For Hospitals

Documentation Practice Assessment

Documentation assessment is a major tool that impacts Revenue, Quality, Risk and Outcomes. At a very basic level the documentation practices of the clinical staff is very much at the center of whether a Practice, clinic, or hospital owned group is going to be successful.

So much emphasis is being directed to the coming ICD-10 Scenario, the one the AMA would like to postpone forever.  However, the codes are the interpretation of the documentation into a language that is submitted for aggregation by CMS and payment by third party payers.

The specificity of the codes is the only thing that is different.  The bare essentials of a medical exam, decision making, and important notations on study results leading to the decision making remain critically important.

So if your documentation is not pristine in ICD-9 it is going to be harder to be successful under the new scenario. We suggest the following:

  1.  Pull a sample of records for practitioners in the practice or clinic or hospital setting and use the deconstruction method to determine what is and what is not in the clinical documentation.
  2. Reconstruct the cases and review with the medical staff so that the cases become a template for them to learn good documentation practices.
    1.  Often when you find a Champion, someone who does it well, it is always good to have that person be the representative for clear, concise and comprehensive clinical documentation.
  3. Use the “Case Conference” opportunity to mention ICD-10 with one tiny example based on the cases you have deconstructed. Take baby steps with this because the truth is ICD-10 will be implemented.

For over 25 years, HSMN has worked with physicians in every imaginable setting on the common sense approach to good documentation practices.


HSMN has worked with practices in every setting to assess what their electronic needs are.  Practices often make the mistake of looking at products and then trying to match their practice to a product. In our experience, you don’t yield the best result that way.  The way we go about our practice is to understand the practice values, culture and objectives. Is it a growing practice?  What is the discipline?  Is it a practice in which a patient may see more than one of the clinicians in the practice?  Is it one in which there are several offices to which the patient can go for treatment?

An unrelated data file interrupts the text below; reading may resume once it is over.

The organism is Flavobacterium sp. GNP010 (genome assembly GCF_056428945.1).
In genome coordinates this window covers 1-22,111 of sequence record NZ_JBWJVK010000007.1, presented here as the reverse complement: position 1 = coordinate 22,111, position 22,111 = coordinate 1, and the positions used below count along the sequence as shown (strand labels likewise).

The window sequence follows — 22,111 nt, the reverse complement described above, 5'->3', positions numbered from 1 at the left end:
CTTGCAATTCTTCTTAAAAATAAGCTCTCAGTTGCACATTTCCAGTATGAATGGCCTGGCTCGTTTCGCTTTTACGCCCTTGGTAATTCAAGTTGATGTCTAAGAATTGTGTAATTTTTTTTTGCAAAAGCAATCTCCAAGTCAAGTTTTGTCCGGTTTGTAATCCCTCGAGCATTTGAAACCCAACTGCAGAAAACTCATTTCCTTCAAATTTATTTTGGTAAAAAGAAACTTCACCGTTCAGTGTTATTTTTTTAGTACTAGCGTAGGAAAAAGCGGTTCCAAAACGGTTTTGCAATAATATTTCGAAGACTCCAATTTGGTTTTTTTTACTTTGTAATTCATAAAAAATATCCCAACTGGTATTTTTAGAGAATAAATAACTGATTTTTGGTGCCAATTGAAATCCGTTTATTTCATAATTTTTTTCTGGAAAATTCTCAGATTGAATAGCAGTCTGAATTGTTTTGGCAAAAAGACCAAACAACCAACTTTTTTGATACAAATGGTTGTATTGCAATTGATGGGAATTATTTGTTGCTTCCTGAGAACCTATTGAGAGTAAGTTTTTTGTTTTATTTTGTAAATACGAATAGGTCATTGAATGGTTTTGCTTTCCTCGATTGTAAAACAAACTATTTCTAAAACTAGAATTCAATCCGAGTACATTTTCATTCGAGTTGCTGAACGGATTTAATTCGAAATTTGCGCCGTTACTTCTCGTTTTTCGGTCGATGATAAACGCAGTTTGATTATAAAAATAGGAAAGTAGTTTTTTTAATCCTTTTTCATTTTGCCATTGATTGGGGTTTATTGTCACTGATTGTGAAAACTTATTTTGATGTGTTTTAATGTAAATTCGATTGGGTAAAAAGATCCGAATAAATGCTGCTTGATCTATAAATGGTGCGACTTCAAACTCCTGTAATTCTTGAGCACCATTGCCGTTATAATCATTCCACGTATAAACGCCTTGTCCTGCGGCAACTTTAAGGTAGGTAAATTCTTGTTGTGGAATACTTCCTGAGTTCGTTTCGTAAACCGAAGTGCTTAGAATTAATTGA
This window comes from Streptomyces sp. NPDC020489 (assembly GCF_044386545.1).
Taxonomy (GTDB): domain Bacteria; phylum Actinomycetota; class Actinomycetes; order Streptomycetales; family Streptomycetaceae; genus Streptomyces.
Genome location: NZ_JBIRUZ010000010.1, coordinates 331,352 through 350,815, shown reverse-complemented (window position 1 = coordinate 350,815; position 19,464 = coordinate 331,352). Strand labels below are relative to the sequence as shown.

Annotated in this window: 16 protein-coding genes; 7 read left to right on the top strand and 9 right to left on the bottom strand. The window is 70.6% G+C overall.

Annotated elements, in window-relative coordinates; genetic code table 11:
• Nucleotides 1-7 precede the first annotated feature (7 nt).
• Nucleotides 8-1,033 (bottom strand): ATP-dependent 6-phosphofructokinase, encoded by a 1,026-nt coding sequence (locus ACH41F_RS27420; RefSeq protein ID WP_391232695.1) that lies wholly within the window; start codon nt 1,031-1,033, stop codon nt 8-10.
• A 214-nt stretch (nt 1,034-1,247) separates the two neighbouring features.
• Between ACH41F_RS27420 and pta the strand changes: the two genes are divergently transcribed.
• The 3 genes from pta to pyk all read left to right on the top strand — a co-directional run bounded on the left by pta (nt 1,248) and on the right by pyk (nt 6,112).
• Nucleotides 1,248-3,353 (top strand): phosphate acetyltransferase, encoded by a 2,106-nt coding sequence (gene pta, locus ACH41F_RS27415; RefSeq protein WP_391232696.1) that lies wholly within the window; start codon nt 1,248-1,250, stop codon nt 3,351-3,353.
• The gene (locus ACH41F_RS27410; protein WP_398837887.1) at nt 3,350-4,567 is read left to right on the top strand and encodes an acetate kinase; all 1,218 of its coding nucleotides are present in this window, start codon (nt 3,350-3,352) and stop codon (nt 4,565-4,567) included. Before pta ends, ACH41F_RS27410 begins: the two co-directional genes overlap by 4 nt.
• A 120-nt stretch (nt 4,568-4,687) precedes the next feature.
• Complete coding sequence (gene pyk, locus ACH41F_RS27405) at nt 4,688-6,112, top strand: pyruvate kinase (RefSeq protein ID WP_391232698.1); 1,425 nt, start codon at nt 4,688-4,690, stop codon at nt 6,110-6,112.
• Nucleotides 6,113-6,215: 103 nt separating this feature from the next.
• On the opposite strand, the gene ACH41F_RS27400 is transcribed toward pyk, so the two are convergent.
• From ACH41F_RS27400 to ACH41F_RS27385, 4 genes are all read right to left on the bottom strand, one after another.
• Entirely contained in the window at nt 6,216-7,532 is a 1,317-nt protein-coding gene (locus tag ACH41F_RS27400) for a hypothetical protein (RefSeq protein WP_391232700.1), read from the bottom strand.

On the diagnostic and treatment side, we know the kind of information that is of most value. Is any of this to be joined to the demographic and billing information?  In considering all of these issues, the principals of the practice must establish a baseline for what the practice needs and a wish list for what it would like to have.

With those criteria in mind, the principals can begin looking at vendors.  In this case you are matching your practice criteria to the specifications of a vendor to see if they coincide, and of course due diligence is important in understanding the vendor track record and quality of the service.

HSMN has won several awards for its work in Practice situations where criteria had to be established based on Practice values and Patient Care.  At Johns Hopkins, our firm developed the criteria and specs for a system that was not yet available.  With this criteria and Johns Hopkins’ own resources, they built one of the first Ambulatory (practice) electronic records for which it won the Smithsonian Award.

In most of the literature and articles written by physicians, it is clear that an Electronic Medical Record is costly and time consuming.  What most practitioners want is time.  If you can save a physician time, you have given them the most valuable resource they have.  But if you can’t, don’t bother.

We often see vendors and other marketers with blaring advertising that says, “we can help you to determineMeaningful Use,” which in the new Health care law allows for Medicare payments at a higher level.  In all honesty, those payments never equal the amount of time that must be invested in acquiring a system. So it is important to start with your practice.  What does it need?  What will save you time.